Puerto Rico announced Friday that it has recorded the first Zika-related U.S. death amid an outbreak of the mosquito-borne virus in the U.S. territory.
Health Secretary Ana Rius said the victim was a 70-year-old man from the San Juan area who died in late February. Puerto Rico is battling more than 700 Zika cases and seeking federal funds to help prevent an epidemic at a time of worsening economic crisis.
Officials said the unidentified man recovered from initial Zika symptoms, but then developed a condition in which antibodies that formed in reaction to the Zika infection started attacking his blood platelet cells. He died after suffering internal bleeding.
Rius said the man died less than 24 hours after seeking help at a health center. She said three other cases of the condition, known as severe thrombocytopenia have been, reported in Puerto Rico, and that those patients recovered successfully.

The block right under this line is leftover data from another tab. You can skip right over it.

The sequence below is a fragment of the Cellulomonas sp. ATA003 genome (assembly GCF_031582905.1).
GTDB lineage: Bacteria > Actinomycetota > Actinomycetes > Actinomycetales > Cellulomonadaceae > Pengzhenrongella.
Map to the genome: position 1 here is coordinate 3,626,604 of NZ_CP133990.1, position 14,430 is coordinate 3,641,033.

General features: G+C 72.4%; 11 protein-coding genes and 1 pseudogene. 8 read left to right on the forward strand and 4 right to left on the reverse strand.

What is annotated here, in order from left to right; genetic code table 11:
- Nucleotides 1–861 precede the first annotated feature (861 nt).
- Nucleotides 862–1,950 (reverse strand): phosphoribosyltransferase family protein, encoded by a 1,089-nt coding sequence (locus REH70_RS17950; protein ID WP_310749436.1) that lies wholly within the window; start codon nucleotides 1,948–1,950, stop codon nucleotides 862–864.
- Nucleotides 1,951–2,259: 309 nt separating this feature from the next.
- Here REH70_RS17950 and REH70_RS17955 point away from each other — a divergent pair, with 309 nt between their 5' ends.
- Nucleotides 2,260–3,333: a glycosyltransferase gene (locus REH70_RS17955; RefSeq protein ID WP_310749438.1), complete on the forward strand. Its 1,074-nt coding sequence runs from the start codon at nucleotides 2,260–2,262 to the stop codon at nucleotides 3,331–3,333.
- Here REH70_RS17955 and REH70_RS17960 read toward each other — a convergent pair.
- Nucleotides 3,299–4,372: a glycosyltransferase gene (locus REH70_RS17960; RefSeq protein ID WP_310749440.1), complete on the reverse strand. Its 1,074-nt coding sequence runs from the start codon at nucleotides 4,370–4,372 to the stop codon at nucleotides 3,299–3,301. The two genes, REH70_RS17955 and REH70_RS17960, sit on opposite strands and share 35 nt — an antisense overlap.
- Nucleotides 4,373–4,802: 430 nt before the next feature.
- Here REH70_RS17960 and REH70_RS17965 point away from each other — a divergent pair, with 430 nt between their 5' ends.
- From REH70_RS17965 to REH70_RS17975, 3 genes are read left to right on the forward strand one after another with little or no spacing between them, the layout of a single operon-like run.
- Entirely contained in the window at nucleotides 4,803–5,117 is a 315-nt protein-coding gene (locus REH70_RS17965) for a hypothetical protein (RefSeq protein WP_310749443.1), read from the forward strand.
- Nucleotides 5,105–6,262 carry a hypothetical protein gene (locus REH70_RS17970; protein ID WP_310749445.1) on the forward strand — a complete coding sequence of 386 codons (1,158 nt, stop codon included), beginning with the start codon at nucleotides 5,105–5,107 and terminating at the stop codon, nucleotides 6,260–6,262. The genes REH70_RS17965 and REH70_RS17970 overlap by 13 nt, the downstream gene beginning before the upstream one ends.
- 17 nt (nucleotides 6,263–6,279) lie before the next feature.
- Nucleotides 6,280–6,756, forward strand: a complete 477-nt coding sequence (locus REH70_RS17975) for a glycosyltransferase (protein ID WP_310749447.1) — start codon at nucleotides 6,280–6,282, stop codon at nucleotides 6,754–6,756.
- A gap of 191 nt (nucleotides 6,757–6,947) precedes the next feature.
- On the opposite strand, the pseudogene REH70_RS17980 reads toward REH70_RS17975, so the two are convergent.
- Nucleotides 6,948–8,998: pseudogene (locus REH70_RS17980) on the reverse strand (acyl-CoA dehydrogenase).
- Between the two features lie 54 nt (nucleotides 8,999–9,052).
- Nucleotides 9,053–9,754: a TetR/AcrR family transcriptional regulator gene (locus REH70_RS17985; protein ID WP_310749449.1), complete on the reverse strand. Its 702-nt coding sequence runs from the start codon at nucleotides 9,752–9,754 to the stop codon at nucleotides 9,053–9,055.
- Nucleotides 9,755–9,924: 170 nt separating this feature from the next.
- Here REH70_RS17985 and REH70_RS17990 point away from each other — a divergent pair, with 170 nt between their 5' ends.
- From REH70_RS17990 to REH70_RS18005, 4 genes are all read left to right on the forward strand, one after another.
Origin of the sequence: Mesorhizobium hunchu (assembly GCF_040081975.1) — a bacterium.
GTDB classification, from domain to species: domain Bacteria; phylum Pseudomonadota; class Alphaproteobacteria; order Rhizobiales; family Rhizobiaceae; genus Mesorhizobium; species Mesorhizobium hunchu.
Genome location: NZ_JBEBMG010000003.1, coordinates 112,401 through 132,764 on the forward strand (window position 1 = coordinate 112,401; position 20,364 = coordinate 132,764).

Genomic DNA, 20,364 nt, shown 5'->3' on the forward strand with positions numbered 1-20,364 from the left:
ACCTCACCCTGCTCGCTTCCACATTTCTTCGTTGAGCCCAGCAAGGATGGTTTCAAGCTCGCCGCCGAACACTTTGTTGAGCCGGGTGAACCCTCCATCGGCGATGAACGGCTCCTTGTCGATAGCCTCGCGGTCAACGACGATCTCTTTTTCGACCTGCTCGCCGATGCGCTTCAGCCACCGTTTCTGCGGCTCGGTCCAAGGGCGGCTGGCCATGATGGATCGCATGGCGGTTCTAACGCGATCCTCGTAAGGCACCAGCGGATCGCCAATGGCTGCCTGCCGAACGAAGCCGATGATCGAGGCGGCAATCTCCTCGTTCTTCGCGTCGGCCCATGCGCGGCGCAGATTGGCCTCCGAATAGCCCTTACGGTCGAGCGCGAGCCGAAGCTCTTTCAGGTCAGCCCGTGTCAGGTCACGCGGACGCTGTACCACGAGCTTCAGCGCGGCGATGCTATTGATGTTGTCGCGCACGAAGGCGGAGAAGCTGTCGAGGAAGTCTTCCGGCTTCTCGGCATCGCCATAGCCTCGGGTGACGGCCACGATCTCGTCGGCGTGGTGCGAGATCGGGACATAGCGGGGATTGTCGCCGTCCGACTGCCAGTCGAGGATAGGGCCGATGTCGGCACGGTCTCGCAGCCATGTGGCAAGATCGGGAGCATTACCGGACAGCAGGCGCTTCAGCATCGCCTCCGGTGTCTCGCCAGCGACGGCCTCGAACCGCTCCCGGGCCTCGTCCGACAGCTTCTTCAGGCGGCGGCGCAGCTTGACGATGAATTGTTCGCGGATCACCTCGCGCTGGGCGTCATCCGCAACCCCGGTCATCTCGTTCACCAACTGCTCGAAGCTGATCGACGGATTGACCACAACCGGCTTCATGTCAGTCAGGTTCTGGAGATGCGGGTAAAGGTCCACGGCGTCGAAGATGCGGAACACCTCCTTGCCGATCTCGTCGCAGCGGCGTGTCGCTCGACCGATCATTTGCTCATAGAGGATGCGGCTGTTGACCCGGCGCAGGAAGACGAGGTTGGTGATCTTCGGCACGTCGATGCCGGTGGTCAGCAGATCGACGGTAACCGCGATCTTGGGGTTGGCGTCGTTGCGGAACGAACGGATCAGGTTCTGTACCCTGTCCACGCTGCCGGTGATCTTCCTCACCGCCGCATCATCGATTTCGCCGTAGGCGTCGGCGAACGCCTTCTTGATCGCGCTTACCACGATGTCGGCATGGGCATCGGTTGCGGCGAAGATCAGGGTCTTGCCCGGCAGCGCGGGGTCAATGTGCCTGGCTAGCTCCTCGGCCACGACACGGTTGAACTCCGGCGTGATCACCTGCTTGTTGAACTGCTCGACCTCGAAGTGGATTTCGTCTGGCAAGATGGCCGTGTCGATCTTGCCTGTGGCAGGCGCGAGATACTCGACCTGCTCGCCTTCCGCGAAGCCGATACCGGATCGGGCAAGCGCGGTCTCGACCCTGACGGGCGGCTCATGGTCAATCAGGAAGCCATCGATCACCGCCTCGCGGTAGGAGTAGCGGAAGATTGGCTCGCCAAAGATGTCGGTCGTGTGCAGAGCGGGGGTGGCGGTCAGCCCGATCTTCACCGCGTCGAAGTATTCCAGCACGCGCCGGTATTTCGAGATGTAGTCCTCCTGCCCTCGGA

Zika-related deaths in adults are considered extremely rare. The virus causes only a mild and brief illness, at worst, in most people. But infections in pregnant women have been linked to brain defects and deaths in their babies, and have become an international public health concern.
There have been 426 cases of Zika reported in the 50 U.S. states — all linked to travel to outbreak areas. But officials think it’s likely some small clusters of Zika infections will occur in the U.S. when mosquito numbers rise in the summer.
The virus is spreading quickly across Puerto Rico, where 89 pregnant women are infected with Zika. Rius said that all 14 pregnant women who are known to have been infected and have given birth delivered healthy babies.
President Obama has requested $1.9 billion in emergency money to fight the Zika virus, but Congress has not acted.
The Zika outbreak has struck elsewhere in the Caribbean. The government of the French Caribbean island of Guadeloupe announced a Zika epidemic on Friday with 2,100 suspected cases.